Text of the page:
The Labor Department reported that there were 263,000 jobs added in April, above the consensus expectation of 190,000. This marked the 103rd consecutive month of job growth. The latest six-month average is 200,000, less than last year’s 223,000 monthly average but still very strong for this stage of the economic expansion.
Revisions added 16,000 to the prior two months. Monthly revisions result from additional reports received from businesses and government agencies since the last published estimates and from the recalculation of seasonal factors.
In April, employment in health care rose by 27,000. In the past year, health care has added 404,000 jobs.
The unemployment rate slipped back to 3.6% in April from 3.8% in March. This is the lowest rate in 50 years or since 1969. A broader measure of unemployment, which includes those who are working part time but would prefer full-time jobs and those that they have given up searching—the U-6 unemployment rate—remained at 7.3%. This was the lowest rate since 2000.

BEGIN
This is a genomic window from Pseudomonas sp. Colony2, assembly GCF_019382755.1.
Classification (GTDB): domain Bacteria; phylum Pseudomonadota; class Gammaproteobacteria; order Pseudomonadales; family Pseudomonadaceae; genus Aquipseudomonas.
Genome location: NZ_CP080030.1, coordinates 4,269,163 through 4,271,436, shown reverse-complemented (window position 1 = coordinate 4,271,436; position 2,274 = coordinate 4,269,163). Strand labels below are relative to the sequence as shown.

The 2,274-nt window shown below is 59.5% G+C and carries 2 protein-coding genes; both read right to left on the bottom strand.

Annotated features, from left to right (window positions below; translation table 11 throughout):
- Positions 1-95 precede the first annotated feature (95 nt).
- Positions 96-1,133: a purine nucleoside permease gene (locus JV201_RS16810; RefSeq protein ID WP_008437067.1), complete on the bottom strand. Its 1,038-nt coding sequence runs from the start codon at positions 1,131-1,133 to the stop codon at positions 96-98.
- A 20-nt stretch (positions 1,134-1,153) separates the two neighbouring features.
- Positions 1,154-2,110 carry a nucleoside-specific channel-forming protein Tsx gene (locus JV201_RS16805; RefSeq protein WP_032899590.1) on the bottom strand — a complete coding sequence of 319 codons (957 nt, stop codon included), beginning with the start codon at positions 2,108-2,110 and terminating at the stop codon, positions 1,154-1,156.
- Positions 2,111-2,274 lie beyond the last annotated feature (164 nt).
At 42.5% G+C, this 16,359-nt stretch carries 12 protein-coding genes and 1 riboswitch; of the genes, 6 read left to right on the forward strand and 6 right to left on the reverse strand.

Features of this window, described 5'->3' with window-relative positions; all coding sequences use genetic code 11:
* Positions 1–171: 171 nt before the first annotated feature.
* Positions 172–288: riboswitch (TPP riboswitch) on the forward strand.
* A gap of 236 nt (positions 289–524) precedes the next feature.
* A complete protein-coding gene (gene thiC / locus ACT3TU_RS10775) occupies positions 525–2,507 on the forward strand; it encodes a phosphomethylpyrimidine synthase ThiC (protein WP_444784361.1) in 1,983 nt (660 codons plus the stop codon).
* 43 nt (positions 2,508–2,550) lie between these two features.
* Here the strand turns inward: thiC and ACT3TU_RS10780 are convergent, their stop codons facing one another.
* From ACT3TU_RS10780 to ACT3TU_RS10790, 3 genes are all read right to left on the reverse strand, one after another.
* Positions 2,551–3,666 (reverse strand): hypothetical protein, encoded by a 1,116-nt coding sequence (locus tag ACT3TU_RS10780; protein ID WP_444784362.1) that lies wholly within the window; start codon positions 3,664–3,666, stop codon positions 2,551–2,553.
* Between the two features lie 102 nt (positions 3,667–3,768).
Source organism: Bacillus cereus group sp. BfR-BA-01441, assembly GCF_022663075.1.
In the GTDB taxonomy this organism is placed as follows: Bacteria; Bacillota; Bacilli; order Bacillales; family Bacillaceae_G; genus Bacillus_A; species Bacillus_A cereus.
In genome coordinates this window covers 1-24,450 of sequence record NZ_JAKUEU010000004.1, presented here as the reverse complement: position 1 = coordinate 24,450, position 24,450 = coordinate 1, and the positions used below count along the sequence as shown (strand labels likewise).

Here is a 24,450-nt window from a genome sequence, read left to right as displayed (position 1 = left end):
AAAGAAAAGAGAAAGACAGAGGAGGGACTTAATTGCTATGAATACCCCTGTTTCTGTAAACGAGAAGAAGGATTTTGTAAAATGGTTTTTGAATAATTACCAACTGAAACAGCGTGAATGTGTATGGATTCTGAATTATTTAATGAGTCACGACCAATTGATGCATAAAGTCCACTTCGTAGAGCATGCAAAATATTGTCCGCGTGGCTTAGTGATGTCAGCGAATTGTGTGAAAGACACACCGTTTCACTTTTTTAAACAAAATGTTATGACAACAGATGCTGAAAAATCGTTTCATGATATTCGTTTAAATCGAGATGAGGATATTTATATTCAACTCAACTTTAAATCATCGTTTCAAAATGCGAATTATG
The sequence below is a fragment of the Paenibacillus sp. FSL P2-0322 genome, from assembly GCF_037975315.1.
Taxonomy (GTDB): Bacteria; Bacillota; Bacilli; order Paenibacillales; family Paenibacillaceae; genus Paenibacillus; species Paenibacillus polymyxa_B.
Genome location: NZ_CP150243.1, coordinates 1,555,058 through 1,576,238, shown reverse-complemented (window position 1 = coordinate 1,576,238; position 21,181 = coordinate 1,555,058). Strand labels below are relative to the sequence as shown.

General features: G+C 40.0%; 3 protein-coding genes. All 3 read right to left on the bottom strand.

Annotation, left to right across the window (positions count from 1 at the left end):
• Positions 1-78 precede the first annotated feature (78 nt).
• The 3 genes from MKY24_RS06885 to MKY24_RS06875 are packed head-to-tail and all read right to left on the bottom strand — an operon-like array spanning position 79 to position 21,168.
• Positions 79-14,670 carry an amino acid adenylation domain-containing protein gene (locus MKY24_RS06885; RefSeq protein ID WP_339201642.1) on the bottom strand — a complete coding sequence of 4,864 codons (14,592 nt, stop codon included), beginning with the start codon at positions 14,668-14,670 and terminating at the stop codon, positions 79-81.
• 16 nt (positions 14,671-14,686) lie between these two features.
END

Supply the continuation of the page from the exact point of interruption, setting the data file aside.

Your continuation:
Average hourly earnings for all employees on private nonfarm payrolls rose in March by six cents to $27.77. Over the past 12 months, average hourly earnings have increased by 3.2%, down from 3.4% last month. For 2018, the year over year pace was 3.0% and in 2017 it was 2.6%.
The labor force participation rate, which is a measure of the share of working age people who are employed or looking for work fell to 62.8% in April from at 63.0% in March, very low but up from its cyclical low of 62.3% in 2015. The low rate at least partially reflecting the effects of an aging population.
This report, in combination with other recent data on economic activity, will support the Fed’s recent position of pausing interest rate increases.